Hundreds, maybe thousands, of passersby taking photos or videos, shouting “Thank you!”, honking their car horns. Countless smiles and cheers. Children waving and clapping their hands. Some drivers asking who we are. Some making the spontaneous decision to park their cars and join us.
And also the regular, but far less frequent, shouts of “ALL lives matter!” or other more vulgar exclamations, sometimes accompanied by equally vulgar hand gestures.
All the while, dozens—sometimes hundreds, sometimes only three or four—of UUCC members, friends, and neighbors, standing with signs declaring that Black Lives Matter, White Supremacy Kills, Silence Is Violence, Side With Love, Say Her Name, Honk If You Love Justice, and more.
We have recently passed the 5th anniversary of Columbia’s monthly Black Lives Matter vigil. Some of the demonstrators have been there nearly every month throughout those years. Others have come and gone. But we have sustained our collective commitment to bear witness with our bodies to the fact that all lives will truly matter only when Black lives matter.
This second-Sunday-of-the-month BLM gathering has become a ritual that matters to those of us who are there. (I have reason to believe that it matters to the passersby, too, but I know that it matters to us who line the sidewalks.) In many ways, it’s much like a Sunday morning gathering in a worshiping congregation. Most of us have our usual spots where we position ourselves. From a distance, strangers may wonder what’s going on over there—especially if the signs are illegible or incomprehensible or hidden behind a tree. Newcomers may be a little bewildered at first, wondering what the protocols and expectations are. A welcoming presence from an old-timer can be helpful.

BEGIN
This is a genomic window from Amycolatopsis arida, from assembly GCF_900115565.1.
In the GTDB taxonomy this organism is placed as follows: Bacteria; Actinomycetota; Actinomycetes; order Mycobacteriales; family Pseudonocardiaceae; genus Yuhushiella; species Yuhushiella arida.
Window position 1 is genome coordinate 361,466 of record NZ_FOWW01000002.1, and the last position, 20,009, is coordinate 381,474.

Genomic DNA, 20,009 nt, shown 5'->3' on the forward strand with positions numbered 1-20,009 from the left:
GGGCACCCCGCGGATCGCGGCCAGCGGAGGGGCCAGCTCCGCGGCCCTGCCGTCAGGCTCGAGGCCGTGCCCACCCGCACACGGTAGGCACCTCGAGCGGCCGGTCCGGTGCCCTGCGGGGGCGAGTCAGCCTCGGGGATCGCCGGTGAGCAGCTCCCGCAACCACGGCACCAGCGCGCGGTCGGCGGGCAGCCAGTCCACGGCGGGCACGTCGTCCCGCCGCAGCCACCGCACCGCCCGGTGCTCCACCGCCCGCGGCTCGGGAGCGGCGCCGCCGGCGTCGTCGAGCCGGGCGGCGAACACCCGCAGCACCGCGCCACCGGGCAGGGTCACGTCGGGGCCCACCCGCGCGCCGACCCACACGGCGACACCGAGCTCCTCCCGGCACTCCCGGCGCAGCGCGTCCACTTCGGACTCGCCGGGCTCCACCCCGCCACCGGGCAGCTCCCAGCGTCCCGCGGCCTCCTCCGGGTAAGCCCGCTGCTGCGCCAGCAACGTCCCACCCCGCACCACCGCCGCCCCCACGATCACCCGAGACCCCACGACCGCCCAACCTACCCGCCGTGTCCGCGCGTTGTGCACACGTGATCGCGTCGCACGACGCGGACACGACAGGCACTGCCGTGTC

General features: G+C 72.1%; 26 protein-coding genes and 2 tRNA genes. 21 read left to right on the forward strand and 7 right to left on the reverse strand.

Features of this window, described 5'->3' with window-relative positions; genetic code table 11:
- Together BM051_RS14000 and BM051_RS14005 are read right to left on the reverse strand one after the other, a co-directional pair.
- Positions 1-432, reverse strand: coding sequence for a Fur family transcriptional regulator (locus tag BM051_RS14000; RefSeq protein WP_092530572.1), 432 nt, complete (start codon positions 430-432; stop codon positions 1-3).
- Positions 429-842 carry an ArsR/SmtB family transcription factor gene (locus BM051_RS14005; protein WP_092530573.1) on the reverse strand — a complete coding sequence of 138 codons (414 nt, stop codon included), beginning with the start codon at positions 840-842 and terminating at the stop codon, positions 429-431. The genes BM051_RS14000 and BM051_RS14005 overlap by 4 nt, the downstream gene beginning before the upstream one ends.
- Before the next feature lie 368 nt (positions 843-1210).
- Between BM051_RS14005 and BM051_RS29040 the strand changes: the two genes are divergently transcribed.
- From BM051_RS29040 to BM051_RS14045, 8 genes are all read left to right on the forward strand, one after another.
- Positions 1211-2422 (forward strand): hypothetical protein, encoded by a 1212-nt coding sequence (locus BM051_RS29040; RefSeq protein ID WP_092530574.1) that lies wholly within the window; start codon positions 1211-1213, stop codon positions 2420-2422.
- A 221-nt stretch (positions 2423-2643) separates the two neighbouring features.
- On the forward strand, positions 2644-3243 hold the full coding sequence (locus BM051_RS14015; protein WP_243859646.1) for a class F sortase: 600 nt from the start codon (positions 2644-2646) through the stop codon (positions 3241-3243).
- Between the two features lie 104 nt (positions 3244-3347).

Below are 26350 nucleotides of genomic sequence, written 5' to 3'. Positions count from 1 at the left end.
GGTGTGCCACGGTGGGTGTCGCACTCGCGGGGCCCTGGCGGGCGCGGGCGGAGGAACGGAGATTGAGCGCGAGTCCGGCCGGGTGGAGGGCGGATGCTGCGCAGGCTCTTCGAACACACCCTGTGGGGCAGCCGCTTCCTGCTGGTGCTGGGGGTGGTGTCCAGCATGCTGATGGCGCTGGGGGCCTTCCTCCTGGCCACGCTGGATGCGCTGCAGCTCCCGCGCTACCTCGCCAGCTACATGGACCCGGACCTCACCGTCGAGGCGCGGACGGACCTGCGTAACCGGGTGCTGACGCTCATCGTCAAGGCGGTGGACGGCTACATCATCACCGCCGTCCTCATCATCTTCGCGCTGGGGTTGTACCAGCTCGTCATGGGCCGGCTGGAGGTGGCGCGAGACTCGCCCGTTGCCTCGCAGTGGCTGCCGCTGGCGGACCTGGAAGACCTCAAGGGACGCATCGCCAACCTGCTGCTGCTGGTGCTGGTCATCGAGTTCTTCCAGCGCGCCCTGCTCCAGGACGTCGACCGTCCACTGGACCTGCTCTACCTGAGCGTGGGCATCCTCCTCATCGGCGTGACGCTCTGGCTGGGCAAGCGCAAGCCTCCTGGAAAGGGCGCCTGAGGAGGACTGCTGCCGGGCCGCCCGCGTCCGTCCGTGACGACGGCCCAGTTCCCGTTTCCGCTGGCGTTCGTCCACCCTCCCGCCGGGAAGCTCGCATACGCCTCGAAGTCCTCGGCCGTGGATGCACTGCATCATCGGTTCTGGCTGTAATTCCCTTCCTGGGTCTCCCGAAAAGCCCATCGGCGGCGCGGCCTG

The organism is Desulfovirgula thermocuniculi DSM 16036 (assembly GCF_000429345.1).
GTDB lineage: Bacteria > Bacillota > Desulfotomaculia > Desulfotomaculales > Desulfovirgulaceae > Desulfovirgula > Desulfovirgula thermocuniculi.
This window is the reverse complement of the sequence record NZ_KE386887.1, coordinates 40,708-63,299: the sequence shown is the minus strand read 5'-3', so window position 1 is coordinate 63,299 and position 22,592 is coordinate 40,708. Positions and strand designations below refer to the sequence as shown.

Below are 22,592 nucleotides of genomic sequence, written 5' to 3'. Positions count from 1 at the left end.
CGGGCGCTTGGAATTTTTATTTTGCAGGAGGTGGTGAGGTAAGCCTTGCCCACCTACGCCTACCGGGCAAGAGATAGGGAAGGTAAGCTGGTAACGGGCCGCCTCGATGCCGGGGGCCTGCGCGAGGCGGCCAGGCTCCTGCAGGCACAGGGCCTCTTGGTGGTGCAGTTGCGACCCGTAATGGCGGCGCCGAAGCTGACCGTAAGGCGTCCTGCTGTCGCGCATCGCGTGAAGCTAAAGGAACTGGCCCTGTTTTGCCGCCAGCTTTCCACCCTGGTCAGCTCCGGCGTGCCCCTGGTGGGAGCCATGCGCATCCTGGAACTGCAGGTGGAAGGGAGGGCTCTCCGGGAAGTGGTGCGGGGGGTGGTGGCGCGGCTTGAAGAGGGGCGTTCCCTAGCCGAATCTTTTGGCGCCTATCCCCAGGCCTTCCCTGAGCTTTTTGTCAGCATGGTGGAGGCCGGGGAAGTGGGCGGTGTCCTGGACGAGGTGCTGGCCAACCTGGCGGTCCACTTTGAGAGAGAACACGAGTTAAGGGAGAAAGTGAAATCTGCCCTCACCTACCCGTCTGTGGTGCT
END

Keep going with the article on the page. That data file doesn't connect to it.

The public message matters, no doubt. This monthly witness has been a signal to others in our community that UUCC does not deny the reality of white supremacy culture, that we will act in solidarity with communities of color, that we will risk public criticism in service of our justice-seeking values. And it matters for each passerby who is encouraged by a bunch of mostly White folks standing on a street corner bearing witness to the value of their lives.
But even aside from that public witness, it’s a ritual of presence, of showing up. “It’s more a potluck than a protest”, as one regular participant has said of the BLM vigil. As far as I’m aware, not a single one of us believes that our monthly demonstration is, on its own, adequate action for confronting racism and dismantling white supremacy culture. But it’s a regular opportunity to catch up with one another, to strengthen connections, to chit-chat with people with whom we don’t otherwise interact. And it’s fully multi-generational!
This ritual helps me keep some of my racial justice values fresh in my mind, which is important if I am to resist the lure of complacency. Every one of us there knows that, if we are sincerely committed to the work of justice, we must act with vigilance in all the other hours of the month. The monthly one-hour vigil helps me stay true to that intention.
Over the years, I have felt saddened to hear expressions of derision and disdain for the BLM vigil—not from MAGA-hat-wearing White Supremacists, but from left-leaning progressives who suggest that the monthly gathering is meaningless and performative, dismissing it as a poor substitute for the “real work” of racial justice.
If that were all it is, I would agree. But my experience tells another story—a story of loving, dedicated souls who gather in solidarity and support, providing nourishment and strength for one another, consistently bringing a bit of fierce love to one street corner in our suburban town. And every one of them carries that strength and nourishment into the world wherever they go, answering the call of love. It is, for me, a valuable and beloved ritual, month after month.
Maybe we’ll see you there on Sunday, March 14, from 4-5pm—you will be welcome, whether it’s your first time or your 64th!